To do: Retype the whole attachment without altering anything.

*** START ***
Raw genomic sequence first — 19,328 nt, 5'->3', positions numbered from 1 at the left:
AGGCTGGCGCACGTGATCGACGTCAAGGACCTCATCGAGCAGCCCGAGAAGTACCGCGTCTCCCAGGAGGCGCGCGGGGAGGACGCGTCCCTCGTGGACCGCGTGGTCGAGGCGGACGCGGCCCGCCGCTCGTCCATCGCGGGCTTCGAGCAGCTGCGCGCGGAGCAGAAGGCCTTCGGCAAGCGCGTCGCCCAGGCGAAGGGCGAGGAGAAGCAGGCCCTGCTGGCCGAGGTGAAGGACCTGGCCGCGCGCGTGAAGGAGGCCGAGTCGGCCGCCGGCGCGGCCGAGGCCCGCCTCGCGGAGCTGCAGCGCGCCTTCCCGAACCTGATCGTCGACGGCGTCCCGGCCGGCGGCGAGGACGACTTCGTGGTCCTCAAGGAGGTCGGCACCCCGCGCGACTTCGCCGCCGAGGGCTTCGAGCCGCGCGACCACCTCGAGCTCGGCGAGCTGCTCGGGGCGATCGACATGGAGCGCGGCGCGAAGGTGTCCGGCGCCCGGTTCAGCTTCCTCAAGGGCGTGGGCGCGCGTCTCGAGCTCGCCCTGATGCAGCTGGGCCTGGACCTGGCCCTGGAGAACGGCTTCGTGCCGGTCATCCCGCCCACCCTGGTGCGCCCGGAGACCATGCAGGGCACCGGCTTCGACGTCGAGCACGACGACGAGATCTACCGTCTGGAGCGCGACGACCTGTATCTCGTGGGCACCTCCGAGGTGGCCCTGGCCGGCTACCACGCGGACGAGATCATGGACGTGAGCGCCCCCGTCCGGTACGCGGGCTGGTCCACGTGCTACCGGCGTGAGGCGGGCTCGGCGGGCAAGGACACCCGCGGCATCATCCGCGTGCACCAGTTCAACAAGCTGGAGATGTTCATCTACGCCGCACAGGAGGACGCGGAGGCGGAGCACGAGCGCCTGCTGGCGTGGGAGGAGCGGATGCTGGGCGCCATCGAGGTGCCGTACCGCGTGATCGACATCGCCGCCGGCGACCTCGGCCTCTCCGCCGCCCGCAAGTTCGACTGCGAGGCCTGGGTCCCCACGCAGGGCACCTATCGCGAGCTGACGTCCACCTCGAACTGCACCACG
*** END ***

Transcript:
Raw genomic sequence first — 19,328 nt, 5'->3', positions numbered from 1 at the left:
AGGCTGGCGCACGTGATCGACGTCAAGGACCTCATCGAGCAGCCCGAGAAGTACCGCGTCTCCCAGGAGGCGCGCGGGGAGGACGCGTCCCTCGTGGACCGCGTGGTCGAGGCGGACGCGGCCCGCCGCTCGTCCATCGCGGGCTTCGAGCAGCTGCGCGCGGAGCAGAAGGCCTTCGGCAAGCGCGTCGCCCAGGCGAAGGGCGAGGAGAAGCAGGCCCTGCTGGCCGAGGTGAAGGACCTGGCCGCGCGCGTGAAGGAGGCCGAGTCGGCCGCCGGCGCGGCCGAGGCCCGCCTCGCGGAGCTGCAGCGCGCCTTCCCGAACCTGATCGTCGACGGCGTCCCGGCCGGCGGCGAGGACGACTTCGTGGTCCTCAAGGAGGTCGGCACCCCGCGCGACTTCGCCGCCGAGGGCTTCGAGCCGCGCGACCACCTCGAGCTCGGCGAGCTGCTCGGGGCGATCGACATGGAGCGCGGCGCGAAGGTGTCCGGCGCCCGGTTCAGCTTCCTCAAGGGCGTGGGCGCGCGTCTCGAGCTCGCCCTGATGCAGCTGGGCCTGGACCTGGCCCTGGAGAACGGCTTCGTGCCGGTCATCCCGCCCACCCTGGTGCGCCCGGAGACCATGCAGGGCACCGGCTTCGACGTCGAGCACGACGACGAGATCTACCGTCTGGAGCGCGACGACCTGTATCTCGTGGGCACCTCCGAGGTGGCCCTGGCCGGCTACCACGCGGACGAGATCATGGACGTGAGCGCCCCCGTCCGGTACGCGGGCTGGTCCACGTGCTACCGGCGTGAGGCGGGCTCGGCGGGCAAGGACACCCGCGGCATCATCCGCGTGCACCAGTTCAACAAGCTGGAGATGTTCATCTACGCCGCACAGGAGGACGCGGAGGCGGAGCACGAGCGCCTGCTGGCGTGGGAGGAGCGGATGCTGGGCGCCATCGAGGTGCCGTACCGCGTGATCGACATCGCCGCCGGCGACCTCGGCCTCTCCGCCGCCCGCAAGTTCGACTGCGAGGCCTGGGTCCCCACGCAGGGCACCTATCGCGAGCTGACGTCCACCTCGAACTGCACCACG